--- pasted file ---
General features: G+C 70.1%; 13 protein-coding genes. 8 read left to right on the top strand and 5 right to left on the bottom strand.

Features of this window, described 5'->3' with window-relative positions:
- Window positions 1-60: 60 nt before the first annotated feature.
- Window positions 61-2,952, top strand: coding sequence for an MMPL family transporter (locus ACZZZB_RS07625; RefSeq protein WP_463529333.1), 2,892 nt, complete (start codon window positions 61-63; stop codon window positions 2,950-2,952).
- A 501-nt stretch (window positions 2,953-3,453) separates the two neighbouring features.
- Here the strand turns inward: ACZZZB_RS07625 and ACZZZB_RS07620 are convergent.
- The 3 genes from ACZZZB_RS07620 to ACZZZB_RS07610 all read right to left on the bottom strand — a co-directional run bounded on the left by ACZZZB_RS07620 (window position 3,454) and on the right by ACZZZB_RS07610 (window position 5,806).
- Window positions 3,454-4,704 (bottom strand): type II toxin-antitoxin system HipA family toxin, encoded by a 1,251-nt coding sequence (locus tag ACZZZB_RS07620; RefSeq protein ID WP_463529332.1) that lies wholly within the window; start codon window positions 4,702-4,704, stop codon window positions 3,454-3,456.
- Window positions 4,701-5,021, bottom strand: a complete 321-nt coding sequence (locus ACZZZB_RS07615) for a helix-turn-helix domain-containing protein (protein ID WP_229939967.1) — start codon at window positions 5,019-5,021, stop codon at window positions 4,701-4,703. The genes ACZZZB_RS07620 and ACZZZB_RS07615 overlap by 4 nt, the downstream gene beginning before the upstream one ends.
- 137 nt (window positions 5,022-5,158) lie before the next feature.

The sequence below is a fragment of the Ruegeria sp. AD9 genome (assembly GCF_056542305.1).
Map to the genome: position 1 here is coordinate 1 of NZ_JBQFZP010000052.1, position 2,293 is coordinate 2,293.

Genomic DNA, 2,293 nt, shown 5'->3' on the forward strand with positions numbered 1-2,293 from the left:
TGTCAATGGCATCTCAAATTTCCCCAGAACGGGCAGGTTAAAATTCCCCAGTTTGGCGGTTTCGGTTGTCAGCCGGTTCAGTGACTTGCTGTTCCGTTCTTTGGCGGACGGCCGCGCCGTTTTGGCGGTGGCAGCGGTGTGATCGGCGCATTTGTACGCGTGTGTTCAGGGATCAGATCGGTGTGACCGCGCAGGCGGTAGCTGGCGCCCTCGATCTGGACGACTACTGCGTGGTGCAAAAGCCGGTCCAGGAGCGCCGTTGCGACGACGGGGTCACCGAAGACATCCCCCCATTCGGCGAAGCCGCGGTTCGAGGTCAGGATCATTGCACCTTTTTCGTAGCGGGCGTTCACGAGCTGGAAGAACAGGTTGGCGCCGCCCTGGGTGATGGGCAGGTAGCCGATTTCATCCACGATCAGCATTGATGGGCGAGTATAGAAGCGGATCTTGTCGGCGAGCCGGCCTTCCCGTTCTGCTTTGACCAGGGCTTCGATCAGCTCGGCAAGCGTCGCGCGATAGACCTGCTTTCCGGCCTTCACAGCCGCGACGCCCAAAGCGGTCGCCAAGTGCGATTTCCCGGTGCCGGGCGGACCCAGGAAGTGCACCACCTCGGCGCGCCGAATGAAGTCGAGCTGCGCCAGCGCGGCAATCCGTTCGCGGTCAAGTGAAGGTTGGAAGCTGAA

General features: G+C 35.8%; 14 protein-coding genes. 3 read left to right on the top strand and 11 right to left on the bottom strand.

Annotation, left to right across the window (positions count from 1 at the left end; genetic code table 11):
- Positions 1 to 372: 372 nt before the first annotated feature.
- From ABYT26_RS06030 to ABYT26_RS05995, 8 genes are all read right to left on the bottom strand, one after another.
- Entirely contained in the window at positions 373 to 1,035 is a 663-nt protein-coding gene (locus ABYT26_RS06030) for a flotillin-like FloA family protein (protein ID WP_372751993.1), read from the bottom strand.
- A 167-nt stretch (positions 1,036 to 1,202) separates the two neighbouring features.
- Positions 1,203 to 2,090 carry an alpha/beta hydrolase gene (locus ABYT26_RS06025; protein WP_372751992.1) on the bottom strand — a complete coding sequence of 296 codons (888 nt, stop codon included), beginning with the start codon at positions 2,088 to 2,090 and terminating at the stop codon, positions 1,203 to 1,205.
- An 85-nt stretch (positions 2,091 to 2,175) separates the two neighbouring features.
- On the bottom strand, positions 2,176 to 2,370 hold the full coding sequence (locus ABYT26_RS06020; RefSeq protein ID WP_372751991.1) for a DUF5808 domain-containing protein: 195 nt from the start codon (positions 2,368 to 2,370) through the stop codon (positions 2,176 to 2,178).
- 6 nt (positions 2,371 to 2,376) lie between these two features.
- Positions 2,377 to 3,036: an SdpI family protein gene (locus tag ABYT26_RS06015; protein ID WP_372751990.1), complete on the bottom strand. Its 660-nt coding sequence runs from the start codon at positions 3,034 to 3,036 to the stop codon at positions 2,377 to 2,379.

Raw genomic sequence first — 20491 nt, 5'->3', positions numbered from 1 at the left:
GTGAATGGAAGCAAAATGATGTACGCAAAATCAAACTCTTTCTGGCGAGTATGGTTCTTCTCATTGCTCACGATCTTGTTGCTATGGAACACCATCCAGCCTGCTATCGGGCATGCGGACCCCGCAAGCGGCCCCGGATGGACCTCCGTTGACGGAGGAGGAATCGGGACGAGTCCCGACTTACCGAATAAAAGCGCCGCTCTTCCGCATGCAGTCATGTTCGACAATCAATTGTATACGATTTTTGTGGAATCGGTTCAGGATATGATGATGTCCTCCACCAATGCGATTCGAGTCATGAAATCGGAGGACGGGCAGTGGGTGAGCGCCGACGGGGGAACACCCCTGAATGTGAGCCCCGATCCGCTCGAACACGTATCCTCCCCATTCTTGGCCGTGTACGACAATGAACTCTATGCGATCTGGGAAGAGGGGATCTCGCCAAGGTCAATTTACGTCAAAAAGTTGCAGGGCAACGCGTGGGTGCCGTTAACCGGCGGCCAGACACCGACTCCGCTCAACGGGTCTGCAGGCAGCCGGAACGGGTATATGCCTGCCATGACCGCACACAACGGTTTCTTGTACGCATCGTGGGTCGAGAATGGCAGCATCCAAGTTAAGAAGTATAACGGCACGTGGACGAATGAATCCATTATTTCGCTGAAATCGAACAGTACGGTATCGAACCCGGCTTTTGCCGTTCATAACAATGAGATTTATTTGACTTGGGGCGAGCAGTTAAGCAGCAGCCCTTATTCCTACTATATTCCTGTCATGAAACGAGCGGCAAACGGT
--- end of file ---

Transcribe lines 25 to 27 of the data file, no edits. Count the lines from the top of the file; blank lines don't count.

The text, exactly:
- Positions 2,377 to 3,036: an SdpI family protein gene (locus tag ABYT26_RS06015; protein ID WP_372751990.1), complete on the bottom strand. Its 660-nt coding sequence runs from the start codon at positions 3,034 to 3,036 to the stop codon at positions 2,377 to 2,379.

Raw genomic sequence first — 20491 nt, 5'->3', positions numbered from 1 at the left:
GTGAATGGAAGCAAAATGATGTACGCAAAATCAAACTCTTTCTGGCGAGTATGGTTCTTCTCATTGCTCACGATCTTGTTGCTATGGAACACCATCCAGCCTGCTATCGGGCATGCGGACCCCGCAAGCGGCCCCGGATGGACCTCCGTTGACGGAGGAGGAATCGGGACGAGTCCCGACTTACCGAATAAAAGCGCCGCTCTTCCGCATGCAGTCATGTTCGACAATCAATTGTATACGATTTTTGTGGAATCGGTTCAGGATATGATGATGTCCTCCACCAATGCGATTCGAGTCATGAAATCGGAGGACGGGCAGTGGGTGAGCGCCGACGGGGGAACACCCCTGAATGTGAGCCCCGATCCGCTCGAACACGTATCCTCCCCATTCTTGGCCGTGTACGACAATGAACTCTATGCGATCTGGGAAGAGGGGATCTCGCCAAGGTCAATTTACGTCAAAAAGTTGCAGGGCAACGCGTGGGTGCCGTTAACCGGCGGCCAGACACCGACTCCGCTCAACGGGTCTGCAGGCAGCCGGAACGGGTATATGCCTGCCATGACCGCACACAACGGTTTCTTGTACGCATCGTGGGTCGAGAATGGCAGCATCCAAGTTAAGAAGTATAACGGCACGTGGACGAATGAATCCATTATTTCGCTGAAATCGAACAGTACGGTATCGAACCCGGCTTTTGCCGTTCATAACAATGAGATTTATTTGACTTGGGGCGAGCAGTTAAGCAGCAGCCCTTATTCCTACTATATTCCTGTCATGAAACGAGCGGCAAACGGT